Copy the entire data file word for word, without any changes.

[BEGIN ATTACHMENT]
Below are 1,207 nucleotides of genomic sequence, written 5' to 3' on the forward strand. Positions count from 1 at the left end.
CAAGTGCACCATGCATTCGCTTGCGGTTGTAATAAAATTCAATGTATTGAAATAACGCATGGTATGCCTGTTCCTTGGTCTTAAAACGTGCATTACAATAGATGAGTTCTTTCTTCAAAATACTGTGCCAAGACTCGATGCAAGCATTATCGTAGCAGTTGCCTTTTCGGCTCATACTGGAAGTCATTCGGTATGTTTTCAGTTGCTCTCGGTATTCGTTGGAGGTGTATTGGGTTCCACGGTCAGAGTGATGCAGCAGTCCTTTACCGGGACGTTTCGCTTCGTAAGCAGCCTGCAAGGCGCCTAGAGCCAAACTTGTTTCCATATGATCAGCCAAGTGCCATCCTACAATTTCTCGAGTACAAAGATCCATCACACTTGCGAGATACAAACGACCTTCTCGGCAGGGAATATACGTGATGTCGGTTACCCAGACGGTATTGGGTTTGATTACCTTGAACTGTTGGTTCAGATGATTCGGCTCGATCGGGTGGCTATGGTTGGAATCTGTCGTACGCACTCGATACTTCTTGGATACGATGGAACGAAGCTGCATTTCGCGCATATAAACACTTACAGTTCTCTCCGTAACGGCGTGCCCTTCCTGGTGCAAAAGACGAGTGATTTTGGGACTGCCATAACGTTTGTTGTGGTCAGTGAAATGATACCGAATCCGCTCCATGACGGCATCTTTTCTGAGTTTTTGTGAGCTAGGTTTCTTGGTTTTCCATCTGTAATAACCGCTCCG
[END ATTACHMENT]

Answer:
Below are 1,207 nucleotides of genomic sequence, written 5' to 3' on the forward strand. Positions count from 1 at the left end.
CAAGTGCACCATGCATTCGCTTGCGGTTGTAATAAAATTCAATGTATTGAAATAACGCATGGTATGCCTGTTCCTTGGTCTTAAAACGTGCATTACAATAGATGAGTTCTTTCTTCAAAATACTGTGCCAAGACTCGATGCAAGCATTATCGTAGCAGTTGCCTTTTCGGCTCATACTGGAAGTCATTCGGTATGTTTTCAGTTGCTCTCGGTATTCGTTGGAGGTGTATTGGGTTCCACGGTCAGAGTGATGCAGCAGTCCTTTACCGGGACGTTTCGCTTCGTAAGCAGCCTGCAAGGCGCCTAGAGCCAAACTTGTTTCCATATGATCAGCCAAGTGCCATCCTACAATTTCTCGAGTACAAAGATCCATCACACTTGCGAGATACAAACGACCTTCTCGGCAGGGAATATACGTGATGTCGGTTACCCAGACGGTATTGGGTTTGATTACCTTGAACTGTTGGTTCAGATGATTCGGCTCGATCGGGTGGCTATGGTTGGAATCTGTCGTACGCACTCGATACTTCTTGGATACGATGGAACGAAGCTGCATTTCGCGCATATAAACACTTACAGTTCTCTCCGTAACGGCGTGCCCTTCCTGGTGCAAAAGACGAGTGATTTTGGGACTGCCATAACGTTTGTTGTGGTCAGTGAAATGATACCGAATCCGCTCCATGACGGCATCTTTTCTGAGTTTTTGTGAGCTAGGTTTCTTGGTTTTCCATCTGTAATAACCGCTCCG